Before its unfortunate drop in quality in its last few seasons, the medical drama House was one of my favorite shows, with its title character, a cranky, possibly drug-addicted doctor solving diagnostic riddles and saving lives with Sherlockian brilliance, and quite often breaking every rule in the book to do it.
One episode in particular had House facing off with billionaire investor Vogel, who had thwarted his attempt to enroll a very sick patient in a clinical trial without mentioning to the trial investigator that she wouldn’t fit the criteria, namely having just undergone a C-section. They have an impassioned exchange:
Dr.: House: Hey! You’re killing her!
Vogler: Really? See, I thought you were the one trying to ram her into a drug trial five minutes after surgery.
Dr. House: She knew the risks! She was fully informed!
Vogler: Yeah, well the guy running the study sure wasn’t.
Dr. House: Not his life, not his call!
Vogler: His study, his call!
Dr. House: Right. So she kicks off, his numbers look bad!
Vogler: The numbers look bad, the study looks bad.
Dr. House: Which would cost you money.
Vogler: Yeah, and keep a life-saving protocol off the market.
Dr. House: One person, one blip in the data!
Vogler: You ever heard of the FDA? They eat blips for breakfast! One person should never endanger thousands!
Viewers, of course, are on the side of House, as would be any human being with at least the merest semblance of empathy. For a company to deny a possible life-saving treatment to a dying patient seems the embodiment of cold corporate greed.
It also spurs public outrage, as executives of Chimerix Inc. found this week, as they faced a storm of vitriol from patient groups across Facebook and the Twitterverse (#savejosh #SaveJoshHardy) begging the firm to provide its investigational antiviral drug, brincidofovir, on a compassionate use basis to a 7-year-old boy. Chimerix held its ground, refusing to cave to the negative press and open the floodgates for compassionate use patients; instead, the company managed to get a protocol through the FDA for a pilot study in immunocompromised patients, with young Josh Hardy the first subject enrolled Wednesday.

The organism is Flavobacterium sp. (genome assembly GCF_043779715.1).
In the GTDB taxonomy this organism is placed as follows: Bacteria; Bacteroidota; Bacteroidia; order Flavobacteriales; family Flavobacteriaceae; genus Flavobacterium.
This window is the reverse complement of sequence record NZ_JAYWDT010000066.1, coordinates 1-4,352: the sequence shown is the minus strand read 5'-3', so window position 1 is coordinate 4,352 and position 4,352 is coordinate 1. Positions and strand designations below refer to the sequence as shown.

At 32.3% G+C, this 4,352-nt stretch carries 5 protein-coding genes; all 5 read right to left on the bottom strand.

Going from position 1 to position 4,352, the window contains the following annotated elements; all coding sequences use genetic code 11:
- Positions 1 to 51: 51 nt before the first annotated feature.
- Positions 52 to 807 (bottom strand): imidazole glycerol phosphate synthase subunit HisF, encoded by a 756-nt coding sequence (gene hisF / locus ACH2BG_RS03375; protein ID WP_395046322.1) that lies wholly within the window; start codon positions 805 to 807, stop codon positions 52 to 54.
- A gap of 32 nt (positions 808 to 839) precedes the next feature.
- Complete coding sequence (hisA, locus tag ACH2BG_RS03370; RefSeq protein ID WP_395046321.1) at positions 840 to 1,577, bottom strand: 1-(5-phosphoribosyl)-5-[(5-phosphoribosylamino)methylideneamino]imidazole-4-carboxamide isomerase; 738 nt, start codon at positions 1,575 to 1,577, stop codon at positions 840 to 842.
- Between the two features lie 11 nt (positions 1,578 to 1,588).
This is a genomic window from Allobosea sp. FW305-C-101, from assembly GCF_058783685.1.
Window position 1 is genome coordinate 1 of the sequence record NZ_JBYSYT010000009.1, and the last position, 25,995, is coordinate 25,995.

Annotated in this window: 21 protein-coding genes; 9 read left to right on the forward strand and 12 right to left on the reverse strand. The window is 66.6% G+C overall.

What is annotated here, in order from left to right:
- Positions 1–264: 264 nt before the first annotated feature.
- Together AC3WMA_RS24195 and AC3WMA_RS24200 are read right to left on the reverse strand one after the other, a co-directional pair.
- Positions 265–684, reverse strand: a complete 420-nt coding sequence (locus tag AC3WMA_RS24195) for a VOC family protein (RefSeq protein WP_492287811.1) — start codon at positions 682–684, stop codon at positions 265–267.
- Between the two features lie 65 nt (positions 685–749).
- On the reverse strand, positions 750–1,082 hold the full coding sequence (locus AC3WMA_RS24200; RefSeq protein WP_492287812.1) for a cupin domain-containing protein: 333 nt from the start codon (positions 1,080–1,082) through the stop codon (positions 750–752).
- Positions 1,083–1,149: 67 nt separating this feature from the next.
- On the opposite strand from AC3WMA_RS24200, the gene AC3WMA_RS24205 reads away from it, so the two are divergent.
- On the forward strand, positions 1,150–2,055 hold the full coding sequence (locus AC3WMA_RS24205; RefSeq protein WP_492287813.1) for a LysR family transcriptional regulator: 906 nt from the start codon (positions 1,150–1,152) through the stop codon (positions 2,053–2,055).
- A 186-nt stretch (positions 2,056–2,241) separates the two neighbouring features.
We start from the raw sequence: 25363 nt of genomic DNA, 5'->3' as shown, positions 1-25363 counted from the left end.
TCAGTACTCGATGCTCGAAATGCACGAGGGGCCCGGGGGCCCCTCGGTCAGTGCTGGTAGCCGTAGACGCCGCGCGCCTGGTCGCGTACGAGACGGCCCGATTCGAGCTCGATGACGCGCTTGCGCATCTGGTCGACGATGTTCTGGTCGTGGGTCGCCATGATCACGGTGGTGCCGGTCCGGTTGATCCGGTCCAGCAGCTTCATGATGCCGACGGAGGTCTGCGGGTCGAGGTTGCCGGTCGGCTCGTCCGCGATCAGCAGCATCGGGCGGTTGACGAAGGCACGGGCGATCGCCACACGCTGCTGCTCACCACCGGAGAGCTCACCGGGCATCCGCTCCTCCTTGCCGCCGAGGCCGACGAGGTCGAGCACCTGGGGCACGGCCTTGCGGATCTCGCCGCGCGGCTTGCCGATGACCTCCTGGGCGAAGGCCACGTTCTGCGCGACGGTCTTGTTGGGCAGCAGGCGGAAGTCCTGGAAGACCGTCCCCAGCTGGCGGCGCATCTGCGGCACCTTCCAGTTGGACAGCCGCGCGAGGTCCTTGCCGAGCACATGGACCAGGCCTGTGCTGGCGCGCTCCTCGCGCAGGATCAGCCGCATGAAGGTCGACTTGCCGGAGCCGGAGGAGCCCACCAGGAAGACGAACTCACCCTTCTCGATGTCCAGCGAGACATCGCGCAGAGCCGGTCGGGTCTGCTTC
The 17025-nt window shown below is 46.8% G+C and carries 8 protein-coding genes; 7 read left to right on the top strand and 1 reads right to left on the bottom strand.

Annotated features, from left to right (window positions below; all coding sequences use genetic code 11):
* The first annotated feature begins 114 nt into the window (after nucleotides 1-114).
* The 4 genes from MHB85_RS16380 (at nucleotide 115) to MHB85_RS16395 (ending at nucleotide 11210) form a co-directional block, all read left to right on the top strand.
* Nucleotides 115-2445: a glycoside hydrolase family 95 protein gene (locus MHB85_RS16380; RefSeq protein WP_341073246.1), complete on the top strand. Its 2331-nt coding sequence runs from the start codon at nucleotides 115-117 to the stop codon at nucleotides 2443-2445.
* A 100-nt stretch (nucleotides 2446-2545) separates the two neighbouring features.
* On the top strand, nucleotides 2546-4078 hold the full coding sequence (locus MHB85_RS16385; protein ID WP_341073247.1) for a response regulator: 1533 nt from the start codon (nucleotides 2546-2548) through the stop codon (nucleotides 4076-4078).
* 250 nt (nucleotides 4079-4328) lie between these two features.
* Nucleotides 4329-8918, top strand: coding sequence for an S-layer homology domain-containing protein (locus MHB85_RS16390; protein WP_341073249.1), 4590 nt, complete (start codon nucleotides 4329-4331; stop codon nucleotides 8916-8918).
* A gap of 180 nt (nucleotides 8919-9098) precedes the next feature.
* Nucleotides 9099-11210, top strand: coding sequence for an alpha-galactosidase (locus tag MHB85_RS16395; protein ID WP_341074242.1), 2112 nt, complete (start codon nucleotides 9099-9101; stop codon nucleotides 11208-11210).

The move put Chimerix back in the public’s good graces. And by running a study, the company can carefully recruit and monitor patients on drug. While that doesn’t preclude the brincindofovir’s development being affected by adverse events or deaths in the study, it does give the company some control.
And that’s one of the problems inherent with compassionate use. (There are others, such as cost and accessibility for all, and worries that patients won’t enter clinical trials if compassionate use is available.) The company is providing the drug without having any knowledge as to how it might react to that patient’s disease pathology or severity.
But if a patient receiving the drug on compassionate use dies or suffers a serious side effect, do those incidents still have to be reported to the FDA? You bet.
Not only are deaths and adverse effects more than likely outcomes given that patients have to be gravely ill and out of options to be considered for compassionate use therapy in the first place, but BioWorld has reported on enough advisory committees and reviewed enough briefing docs over the years for me to know the FDA takes patient deaths seriously, regardless of whether that patient was receiving drug on compassionate use or in an actual clinical trial setting.
Bottom line: It’s a tough call for companies to make. No one wants to deny a possible – even if long-shot – treatment to a dying patient. But they have to also consider the risks to the overall development program. Otherwise, an entire patient population could end up being deprived of a potentially life-saving treatment.